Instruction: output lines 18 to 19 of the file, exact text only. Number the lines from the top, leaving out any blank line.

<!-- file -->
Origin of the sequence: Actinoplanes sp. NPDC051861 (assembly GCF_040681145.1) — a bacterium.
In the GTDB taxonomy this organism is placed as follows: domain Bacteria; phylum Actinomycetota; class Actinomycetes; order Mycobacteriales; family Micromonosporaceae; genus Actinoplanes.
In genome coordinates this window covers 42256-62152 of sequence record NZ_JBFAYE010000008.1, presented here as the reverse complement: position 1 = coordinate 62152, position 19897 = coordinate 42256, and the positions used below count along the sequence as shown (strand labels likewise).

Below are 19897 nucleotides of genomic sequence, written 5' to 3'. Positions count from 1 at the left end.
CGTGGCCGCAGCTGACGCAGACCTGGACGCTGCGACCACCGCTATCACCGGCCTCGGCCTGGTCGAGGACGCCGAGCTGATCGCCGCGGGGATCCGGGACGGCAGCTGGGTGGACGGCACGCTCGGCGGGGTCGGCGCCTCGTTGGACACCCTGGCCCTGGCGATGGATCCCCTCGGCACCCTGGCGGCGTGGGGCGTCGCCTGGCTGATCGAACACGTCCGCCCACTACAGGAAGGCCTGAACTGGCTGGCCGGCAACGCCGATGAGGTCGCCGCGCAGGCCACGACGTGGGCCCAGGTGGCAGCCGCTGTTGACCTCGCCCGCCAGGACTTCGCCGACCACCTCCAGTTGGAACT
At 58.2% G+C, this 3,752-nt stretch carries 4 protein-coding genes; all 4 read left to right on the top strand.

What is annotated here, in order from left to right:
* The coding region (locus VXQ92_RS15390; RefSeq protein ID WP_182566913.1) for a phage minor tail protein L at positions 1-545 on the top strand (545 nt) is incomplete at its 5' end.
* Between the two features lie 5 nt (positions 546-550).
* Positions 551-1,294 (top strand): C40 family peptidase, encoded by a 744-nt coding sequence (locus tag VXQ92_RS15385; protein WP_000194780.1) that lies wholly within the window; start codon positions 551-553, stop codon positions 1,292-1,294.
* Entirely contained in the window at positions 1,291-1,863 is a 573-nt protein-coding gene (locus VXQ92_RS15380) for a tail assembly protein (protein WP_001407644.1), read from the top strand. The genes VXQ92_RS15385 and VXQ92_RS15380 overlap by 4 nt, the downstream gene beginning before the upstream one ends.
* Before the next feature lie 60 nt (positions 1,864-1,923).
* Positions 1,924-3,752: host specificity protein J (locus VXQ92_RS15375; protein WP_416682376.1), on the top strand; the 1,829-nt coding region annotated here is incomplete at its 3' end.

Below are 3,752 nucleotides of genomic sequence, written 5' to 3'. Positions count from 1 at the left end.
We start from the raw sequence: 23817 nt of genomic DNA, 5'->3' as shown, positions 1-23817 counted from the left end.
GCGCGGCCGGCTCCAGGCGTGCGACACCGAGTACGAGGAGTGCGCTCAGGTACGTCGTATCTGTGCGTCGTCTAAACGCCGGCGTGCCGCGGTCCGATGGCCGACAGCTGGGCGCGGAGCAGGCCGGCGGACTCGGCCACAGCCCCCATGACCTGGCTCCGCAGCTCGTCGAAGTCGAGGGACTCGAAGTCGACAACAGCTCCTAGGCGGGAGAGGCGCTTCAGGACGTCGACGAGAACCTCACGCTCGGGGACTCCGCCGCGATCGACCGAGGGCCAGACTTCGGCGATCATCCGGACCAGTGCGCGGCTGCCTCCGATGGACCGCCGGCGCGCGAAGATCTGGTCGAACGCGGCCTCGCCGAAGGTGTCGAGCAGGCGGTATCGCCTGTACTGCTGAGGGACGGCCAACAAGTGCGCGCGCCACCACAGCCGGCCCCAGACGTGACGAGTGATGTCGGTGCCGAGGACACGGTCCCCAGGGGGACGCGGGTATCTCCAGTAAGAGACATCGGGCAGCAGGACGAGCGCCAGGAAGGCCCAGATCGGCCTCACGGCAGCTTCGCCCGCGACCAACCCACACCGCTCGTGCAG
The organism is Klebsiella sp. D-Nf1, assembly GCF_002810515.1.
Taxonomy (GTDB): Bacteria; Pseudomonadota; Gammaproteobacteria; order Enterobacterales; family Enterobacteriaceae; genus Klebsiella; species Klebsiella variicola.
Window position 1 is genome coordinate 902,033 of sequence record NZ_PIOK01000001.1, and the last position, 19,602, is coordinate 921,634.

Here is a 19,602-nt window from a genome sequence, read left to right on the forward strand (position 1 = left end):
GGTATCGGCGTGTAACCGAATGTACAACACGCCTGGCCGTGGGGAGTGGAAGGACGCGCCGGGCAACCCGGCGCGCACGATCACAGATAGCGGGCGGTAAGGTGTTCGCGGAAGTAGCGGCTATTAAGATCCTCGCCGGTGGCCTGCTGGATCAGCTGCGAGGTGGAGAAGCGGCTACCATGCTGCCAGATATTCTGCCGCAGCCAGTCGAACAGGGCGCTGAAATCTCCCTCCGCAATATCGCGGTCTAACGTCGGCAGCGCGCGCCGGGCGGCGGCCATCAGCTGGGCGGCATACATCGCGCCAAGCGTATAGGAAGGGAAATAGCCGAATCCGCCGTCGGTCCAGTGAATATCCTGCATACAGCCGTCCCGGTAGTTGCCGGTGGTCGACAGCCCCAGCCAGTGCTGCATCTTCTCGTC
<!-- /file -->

Taxonomy (GTDB): Bacteria; Pseudomonadota; Gammaproteobacteria; order Enterobacterales; family Enterobacteriaceae; genus Klebsiella; species Klebsiella variicola.
Window position 1 is genome coordinate 902,033 of sequence record NZ_PIOK01000001.1, and the last position, 19,602, is coordinate 921,634.